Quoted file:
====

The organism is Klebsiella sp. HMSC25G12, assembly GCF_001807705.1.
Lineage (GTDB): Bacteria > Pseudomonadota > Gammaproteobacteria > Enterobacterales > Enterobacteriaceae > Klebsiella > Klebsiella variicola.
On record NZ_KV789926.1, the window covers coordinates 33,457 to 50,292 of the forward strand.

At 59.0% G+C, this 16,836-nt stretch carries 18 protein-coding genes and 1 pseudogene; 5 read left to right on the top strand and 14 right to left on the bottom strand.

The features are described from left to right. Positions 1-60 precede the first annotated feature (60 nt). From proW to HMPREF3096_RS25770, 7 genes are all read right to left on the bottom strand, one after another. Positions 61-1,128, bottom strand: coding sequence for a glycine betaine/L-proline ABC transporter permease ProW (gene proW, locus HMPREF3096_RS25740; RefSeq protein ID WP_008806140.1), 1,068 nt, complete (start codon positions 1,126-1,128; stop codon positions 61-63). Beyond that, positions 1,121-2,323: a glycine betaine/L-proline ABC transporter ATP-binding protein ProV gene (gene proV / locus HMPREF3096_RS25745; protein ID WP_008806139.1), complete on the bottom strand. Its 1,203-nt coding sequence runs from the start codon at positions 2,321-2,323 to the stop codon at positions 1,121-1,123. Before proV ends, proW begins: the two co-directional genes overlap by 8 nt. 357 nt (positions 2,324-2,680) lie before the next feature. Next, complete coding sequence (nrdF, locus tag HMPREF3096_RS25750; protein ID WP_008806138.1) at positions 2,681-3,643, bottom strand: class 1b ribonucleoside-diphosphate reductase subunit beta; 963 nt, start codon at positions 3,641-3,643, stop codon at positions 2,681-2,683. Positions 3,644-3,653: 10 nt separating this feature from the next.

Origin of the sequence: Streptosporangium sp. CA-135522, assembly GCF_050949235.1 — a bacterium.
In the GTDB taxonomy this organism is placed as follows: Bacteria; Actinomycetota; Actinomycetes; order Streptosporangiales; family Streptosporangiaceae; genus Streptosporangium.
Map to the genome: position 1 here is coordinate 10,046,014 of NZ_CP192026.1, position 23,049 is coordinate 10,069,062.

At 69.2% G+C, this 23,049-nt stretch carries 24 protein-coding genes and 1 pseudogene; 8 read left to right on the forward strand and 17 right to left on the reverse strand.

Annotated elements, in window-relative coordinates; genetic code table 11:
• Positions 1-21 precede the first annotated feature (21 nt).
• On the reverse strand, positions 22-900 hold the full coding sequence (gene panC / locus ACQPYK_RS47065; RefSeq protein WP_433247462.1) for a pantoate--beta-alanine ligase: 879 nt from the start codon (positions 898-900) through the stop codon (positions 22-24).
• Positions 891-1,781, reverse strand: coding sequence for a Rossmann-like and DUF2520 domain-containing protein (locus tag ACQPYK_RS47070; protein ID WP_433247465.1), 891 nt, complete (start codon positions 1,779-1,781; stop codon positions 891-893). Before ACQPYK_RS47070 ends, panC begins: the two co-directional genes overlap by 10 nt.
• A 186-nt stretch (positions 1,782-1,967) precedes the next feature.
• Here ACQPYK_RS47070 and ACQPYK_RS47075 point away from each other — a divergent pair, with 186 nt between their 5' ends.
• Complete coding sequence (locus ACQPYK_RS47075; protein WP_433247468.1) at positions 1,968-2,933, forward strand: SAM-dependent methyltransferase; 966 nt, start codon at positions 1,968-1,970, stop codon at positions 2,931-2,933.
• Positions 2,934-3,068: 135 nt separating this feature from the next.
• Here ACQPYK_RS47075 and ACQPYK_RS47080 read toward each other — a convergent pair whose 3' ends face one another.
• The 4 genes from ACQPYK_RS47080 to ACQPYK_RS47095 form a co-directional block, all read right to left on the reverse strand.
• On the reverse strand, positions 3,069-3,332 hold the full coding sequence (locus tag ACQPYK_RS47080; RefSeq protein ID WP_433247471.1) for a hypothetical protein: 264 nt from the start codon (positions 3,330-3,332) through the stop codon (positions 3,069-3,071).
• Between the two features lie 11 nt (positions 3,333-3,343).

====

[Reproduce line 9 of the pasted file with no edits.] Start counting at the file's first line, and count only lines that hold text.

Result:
At 69.2% G+C, this 23,049-nt stretch carries 24 protein-coding genes and 1 pseudogene; 8 read left to right on the forward strand and 17 right to left on the reverse strand.